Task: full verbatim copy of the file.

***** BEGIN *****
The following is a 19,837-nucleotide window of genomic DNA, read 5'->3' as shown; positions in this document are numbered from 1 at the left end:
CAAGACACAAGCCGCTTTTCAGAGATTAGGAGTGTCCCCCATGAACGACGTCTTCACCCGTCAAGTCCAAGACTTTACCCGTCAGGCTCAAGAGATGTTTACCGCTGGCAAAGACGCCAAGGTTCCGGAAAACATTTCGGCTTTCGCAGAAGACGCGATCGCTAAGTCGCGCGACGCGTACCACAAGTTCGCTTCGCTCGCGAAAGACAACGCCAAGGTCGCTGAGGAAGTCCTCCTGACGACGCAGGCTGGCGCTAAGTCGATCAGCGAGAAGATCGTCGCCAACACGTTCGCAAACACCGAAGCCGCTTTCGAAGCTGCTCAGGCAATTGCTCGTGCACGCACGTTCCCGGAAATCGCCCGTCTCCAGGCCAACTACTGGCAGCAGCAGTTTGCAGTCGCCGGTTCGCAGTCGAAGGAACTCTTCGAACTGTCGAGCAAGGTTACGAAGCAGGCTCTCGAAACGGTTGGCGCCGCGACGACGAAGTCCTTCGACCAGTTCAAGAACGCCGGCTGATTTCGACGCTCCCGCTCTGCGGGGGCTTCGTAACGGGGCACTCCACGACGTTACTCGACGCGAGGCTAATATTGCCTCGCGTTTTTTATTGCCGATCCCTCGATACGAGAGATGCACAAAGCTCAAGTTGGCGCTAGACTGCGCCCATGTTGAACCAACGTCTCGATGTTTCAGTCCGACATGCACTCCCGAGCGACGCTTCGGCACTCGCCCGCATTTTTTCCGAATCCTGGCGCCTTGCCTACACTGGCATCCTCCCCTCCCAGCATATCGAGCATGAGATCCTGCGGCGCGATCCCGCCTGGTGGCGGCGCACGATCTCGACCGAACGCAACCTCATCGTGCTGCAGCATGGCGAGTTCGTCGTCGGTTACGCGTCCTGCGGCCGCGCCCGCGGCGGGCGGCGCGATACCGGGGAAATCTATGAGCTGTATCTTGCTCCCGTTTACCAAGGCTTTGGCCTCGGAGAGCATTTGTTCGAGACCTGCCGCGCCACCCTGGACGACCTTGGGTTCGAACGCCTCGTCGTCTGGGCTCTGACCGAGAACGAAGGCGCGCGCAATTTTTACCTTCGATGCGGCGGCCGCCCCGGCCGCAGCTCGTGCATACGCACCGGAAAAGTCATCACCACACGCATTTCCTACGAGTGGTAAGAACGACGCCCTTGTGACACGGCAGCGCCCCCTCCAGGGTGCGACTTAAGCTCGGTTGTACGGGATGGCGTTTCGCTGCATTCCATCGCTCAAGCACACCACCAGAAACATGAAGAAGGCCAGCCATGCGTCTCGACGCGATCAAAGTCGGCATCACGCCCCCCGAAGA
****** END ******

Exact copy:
The following is a 19,837-nucleotide window of genomic DNA, read 5'->3' as shown; positions in this document are numbered from 1 at the left end:
CAAGACACAAGCCGCTTTTCAGAGATTAGGAGTGTCCCCCATGAACGACGTCTTCACCCGTCAAGTCCAAGACTTTACCCGTCAGGCTCAAGAGATGTTTACCGCTGGCAAAGACGCCAAGGTTCCGGAAAACATTTCGGCTTTCGCAGAAGACGCGATCGCTAAGTCGCGCGACGCGTACCACAAGTTCGCTTCGCTCGCGAAAGACAACGCCAAGGTCGCTGAGGAAGTCCTCCTGACGACGCAGGCTGGCGCTAAGTCGATCAGCGAGAAGATCGTCGCCAACACGTTCGCAAACACCGAAGCCGCTTTCGAAGCTGCTCAGGCAATTGCTCGTGCACGCACGTTCCCGGAAATCGCCCGTCTCCAGGCCAACTACTGGCAGCAGCAGTTTGCAGTCGCCGGTTCGCAGTCGAAGGAACTCTTCGAACTGTCGAGCAAGGTTACGAAGCAGGCTCTCGAAACGGTTGGCGCCGCGACGACGAAGTCCTTCGACCAGTTCAAGAACGCCGGCTGATTTCGACGCTCCCGCTCTGCGGGGGCTTCGTAACGGGGCACTCCACGACGTTACTCGACGCGAGGCTAATATTGCCTCGCGTTTTTTATTGCCGATCCCTCGATACGAGAGATGCACAAAGCTCAAGTTGGCGCTAGACTGCGCCCATGTTGAACCAACGTCTCGATGTTTCAGTCCGACATGCACTCCCGAGCGACGCTTCGGCACTCGCCCGCATTTTTTCCGAATCCTGGCGCCTTGCCTACACTGGCATCCTCCCCTCCCAGCATATCGAGCATGAGATCCTGCGGCGCGATCCCGCCTGGTGGCGGCGCACGATCTCGACCGAACGCAACCTCATCGTGCTGCAGCATGGCGAGTTCGTCGTCGGTTACGCGTCCTGCGGCCGCGCCCGCGGCGGGCGGCGCGATACCGGGGAAATCTATGAGCTGTATCTTGCTCCCGTTTACCAAGGCTTTGGCCTCGGAGAGCATTTGTTCGAGACCTGCCGCGCCACCCTGGACGACCTTGGGTTCGAACGCCTCGTCGTCTGGGCTCTGACCGAGAACGAAGGCGCGCGCAATTTTTACCTTCGATGCGGCGGCCGCCCCGGCCGCAGCTCGTGCATACGCACCGGAAAAGTCATCACCACACGCATTTCCTACGAGTGGTAAGAACGACGCCCTTGTGACACGGCAGCGCCCCCTCCAGGGTGCGACTTAAGCTCGGTTGTACGGGATGGCGTTTCGCTGCATTCCATCGCTCAAGCACACCACCAGAAACATGAAGAAGGCCAGCCATGCGTCTCGACGCGATCAAAGTCGGCATCACGCCCCCCGAAGA